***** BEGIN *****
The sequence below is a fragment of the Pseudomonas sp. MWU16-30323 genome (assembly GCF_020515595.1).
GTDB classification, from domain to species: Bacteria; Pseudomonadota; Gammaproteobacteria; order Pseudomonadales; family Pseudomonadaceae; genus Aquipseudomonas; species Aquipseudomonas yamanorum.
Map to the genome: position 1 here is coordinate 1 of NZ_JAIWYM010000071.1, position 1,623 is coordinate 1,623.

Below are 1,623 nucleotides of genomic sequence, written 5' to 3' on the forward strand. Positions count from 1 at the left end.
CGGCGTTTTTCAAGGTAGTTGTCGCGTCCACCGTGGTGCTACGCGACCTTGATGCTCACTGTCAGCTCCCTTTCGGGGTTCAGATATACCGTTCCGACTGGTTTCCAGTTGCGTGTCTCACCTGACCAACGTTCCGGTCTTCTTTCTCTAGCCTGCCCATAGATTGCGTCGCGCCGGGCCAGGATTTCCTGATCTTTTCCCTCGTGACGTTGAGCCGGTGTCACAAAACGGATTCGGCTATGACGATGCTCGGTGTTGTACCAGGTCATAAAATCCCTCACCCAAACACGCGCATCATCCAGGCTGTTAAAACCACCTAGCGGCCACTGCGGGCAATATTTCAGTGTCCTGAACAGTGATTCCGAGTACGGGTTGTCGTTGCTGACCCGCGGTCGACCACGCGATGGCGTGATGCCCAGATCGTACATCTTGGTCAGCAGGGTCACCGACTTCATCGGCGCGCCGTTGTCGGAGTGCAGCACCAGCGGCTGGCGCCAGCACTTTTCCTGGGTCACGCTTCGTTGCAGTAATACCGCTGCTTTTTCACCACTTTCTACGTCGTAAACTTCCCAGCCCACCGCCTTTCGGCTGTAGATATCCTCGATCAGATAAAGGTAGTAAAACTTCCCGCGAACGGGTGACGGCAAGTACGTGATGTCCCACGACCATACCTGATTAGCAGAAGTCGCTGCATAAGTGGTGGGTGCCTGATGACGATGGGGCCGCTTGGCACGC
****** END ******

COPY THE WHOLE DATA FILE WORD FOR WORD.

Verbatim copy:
The sequence below is a fragment of the Pseudomonas sp. MWU16-30323 genome (assembly GCF_020515595.1).
GTDB classification, from domain to species: Bacteria; Pseudomonadota; Gammaproteobacteria; order Pseudomonadales; family Pseudomonadaceae; genus Aquipseudomonas; species Aquipseudomonas yamanorum.
Map to the genome: position 1 here is coordinate 1 of NZ_JAIWYM010000071.1, position 1,623 is coordinate 1,623.

Below are 1,623 nucleotides of genomic sequence, written 5' to 3' on the forward strand. Positions count from 1 at the left end.
CGGCGTTTTTCAAGGTAGTTGTCGCGTCCACCGTGGTGCTACGCGACCTTGATGCTCACTGTCAGCTCCCTTTCGGGGTTCAGATATACCGTTCCGACTGGTTTCCAGTTGCGTGTCTCACCTGACCAACGTTCCGGTCTTCTTTCTCTAGCCTGCCCATAGATTGCGTCGCGCCGGGCCAGGATTTCCTGATCTTTTCCCTCGTGACGTTGAGCCGGTGTCACAAAACGGATTCGGCTATGACGATGCTCGGTGTTGTACCAGGTCATAAAATCCCTCACCCAAACACGCGCATCATCCAGGCTGTTAAAACCACCTAGCGGCCACTGCGGGCAATATTTCAGTGTCCTGAACAGTGATTCCGAGTACGGGTTGTCGTTGCTGACCCGCGGTCGACCACGCGATGGCGTGATGCCCAGATCGTACATCTTGGTCAGCAGGGTCACCGACTTCATCGGCGCGCCGTTGTCGGAGTGCAGCACCAGCGGCTGGCGCCAGCACTTTTCCTGGGTCACGCTTCGTTGCAGTAATACCGCTGCTTTTTCACCACTTTCTACGTCGTAAACTTCCCAGCCCACCGCCTTTCGGCTGTAGATATCCTCGATCAGATAAAGGTAGTAAAACTTCCCGCGAACGGGTGACGGCAAGTACGTGATGTCCCACGACCATACCTGATTAGCAGAAGTCGCTGCATAAGTGGTGGGTGCCTGATGACGATGGGGCCGCTTGGCACGC